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English definition of “crack”

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crack

verb uk   /kræk/ us  

crack verb (BREAK)

B2 [T or I] to break something so that it does not separate, but very thin lines appear on its surface, or to become broken in this way: A stone hit the window and cracked the glass. I cracked my tooth as I fell. The walls cracked and the roof collapsed in the earthquake. [I] informal to become mentally and physically weak: Stress and overwork are causing teachers to crack (up). [I] informal to fail as a result of problems: Their relationship began to crack (up) after their child died. [I] If someone cracks, that person begins to feel weak and agrees that they have been defeated: He cracked during questioning and told us where to find the stolen goods.
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crack verb (GET INTO)

[T] to break something open, especially in order to reach or use what is inside: Crack three eggs into a bowl and mix them together. He cracked (open) the nuts with his hands. [T] ( also crack into sth) to get into someone else's computer system without permission and get information or do something illegal [T] informal to copy computer programs or recorded material illegally

crack verb (FIND ANSWER)

[T] to find a solution to a problem: They cracked the code and read the secret message. UK I've been trying to solve this problem all week, but I still haven't cracked it.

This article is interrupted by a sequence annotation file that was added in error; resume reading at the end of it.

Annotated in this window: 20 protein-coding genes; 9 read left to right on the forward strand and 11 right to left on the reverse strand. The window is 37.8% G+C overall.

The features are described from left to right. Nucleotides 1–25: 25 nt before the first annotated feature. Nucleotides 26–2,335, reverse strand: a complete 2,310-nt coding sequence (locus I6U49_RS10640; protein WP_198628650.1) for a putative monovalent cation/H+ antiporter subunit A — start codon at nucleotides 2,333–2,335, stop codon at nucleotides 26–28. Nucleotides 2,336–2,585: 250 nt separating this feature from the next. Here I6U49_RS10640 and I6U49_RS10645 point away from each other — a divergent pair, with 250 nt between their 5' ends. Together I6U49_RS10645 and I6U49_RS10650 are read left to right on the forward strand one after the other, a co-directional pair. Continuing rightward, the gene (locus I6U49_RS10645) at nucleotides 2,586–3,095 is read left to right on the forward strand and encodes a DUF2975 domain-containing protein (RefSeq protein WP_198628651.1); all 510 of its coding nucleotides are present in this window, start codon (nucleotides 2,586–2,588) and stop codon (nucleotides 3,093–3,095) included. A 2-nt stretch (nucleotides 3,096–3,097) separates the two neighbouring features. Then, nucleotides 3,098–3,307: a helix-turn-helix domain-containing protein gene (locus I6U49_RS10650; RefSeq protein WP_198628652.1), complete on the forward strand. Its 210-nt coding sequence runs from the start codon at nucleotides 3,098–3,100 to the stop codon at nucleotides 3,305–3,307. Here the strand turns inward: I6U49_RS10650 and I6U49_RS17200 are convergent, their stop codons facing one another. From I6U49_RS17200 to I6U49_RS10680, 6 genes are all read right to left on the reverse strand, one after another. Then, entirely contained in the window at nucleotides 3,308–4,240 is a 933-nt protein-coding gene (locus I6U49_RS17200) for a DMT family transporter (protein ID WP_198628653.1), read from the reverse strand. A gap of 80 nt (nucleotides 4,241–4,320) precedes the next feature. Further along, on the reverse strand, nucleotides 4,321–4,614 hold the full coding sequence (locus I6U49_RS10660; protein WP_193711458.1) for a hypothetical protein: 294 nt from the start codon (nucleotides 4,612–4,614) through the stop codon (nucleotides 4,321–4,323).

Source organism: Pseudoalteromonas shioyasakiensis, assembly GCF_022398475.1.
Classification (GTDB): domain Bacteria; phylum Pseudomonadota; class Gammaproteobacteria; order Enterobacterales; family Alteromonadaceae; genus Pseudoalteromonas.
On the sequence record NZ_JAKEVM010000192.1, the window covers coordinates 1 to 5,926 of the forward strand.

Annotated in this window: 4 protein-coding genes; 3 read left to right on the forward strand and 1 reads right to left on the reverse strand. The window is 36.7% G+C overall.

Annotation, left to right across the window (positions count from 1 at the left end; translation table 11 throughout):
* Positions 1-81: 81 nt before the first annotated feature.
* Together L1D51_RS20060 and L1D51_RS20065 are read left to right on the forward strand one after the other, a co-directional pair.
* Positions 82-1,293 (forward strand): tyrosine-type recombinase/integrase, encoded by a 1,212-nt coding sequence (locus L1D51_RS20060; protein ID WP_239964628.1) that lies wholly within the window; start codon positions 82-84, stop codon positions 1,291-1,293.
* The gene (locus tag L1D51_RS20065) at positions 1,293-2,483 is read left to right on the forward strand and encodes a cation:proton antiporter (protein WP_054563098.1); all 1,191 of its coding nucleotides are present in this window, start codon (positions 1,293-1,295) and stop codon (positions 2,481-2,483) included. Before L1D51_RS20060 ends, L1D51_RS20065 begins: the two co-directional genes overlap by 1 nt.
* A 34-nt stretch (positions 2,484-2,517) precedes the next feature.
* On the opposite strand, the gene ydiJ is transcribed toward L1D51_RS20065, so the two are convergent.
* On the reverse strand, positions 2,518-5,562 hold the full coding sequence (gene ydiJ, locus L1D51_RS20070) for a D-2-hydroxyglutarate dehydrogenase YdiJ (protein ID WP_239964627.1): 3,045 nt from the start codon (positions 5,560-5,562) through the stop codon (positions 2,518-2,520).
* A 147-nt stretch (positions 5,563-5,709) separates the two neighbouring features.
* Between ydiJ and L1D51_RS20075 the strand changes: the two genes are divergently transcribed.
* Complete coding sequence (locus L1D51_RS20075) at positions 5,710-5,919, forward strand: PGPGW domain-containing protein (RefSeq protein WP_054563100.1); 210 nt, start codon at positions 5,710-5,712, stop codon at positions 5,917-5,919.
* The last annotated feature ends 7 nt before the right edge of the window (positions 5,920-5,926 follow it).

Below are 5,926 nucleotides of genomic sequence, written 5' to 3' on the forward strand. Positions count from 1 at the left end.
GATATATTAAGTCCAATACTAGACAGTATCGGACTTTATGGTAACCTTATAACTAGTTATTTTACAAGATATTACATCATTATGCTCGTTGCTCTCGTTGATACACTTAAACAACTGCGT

crack verb (HIT)

[I or T, usually + adv/prep] to hit something or someone: I cracked my head on/against the door. They cracked him over the head with a baseball bat.

crack verb (MAKE SOUND)

[I or T] to make a sudden, short noise, or to cause something to make this noise: The whip cracked over the horses' heads. He's always cracking his knuckles (= pulling the joints of his fingers to make a noise). [I] If a voice cracks, its sound changes because the person is upset: Her voice cracked with emotion as she told the story.

crack verb (MAKE JOKE)

C1 [T] to make a joke or clever remark: He's always cracking jokes.

crack

noun uk   /kræk/ us  

crack noun (NARROW SPACE)

C2 [C] a very narrow space between parts of something: Cracks had appeared in the dry ground. We peered through the crack in the floorboards. figurative Cracks began to show in his façade of self-confidence.(just) a crack so that there is a very small space: She opened the door just a crack to listen to the conversation.
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crack noun (SOUND)

[C] a sudden loud sound: the crack of a rifle/whip/breaking branch

crack noun (ATTEMPT)

[C usually singular] informal an attempt: It was her first crack at beating the record. It's not something I've done before, but I'll have/ ( US take) a crack at it.

crack noun (DRUG)

[U] ( also crack cocaine) slang a powerful form of the drug cocaine : Several kilos of crack were found in her luggage. a crack addict

crack noun (ENJOYABLE TIME)

[U] →  craic

crack noun (IN COMPUTER SYSTEM)

[C] informal a method of getting into someone else's computer system: Find cracks for your shareware programs.

crack noun (JOKE)

[C] a wisecrack

crack

adjective [before noun] uk   /kræk/ us  
excellent, or of the highest quality: a crack regiment crack troops
(Definition of crack from the Cambridge Advanced Learners Dictionary & Thesaurus © Cambridge University Press)
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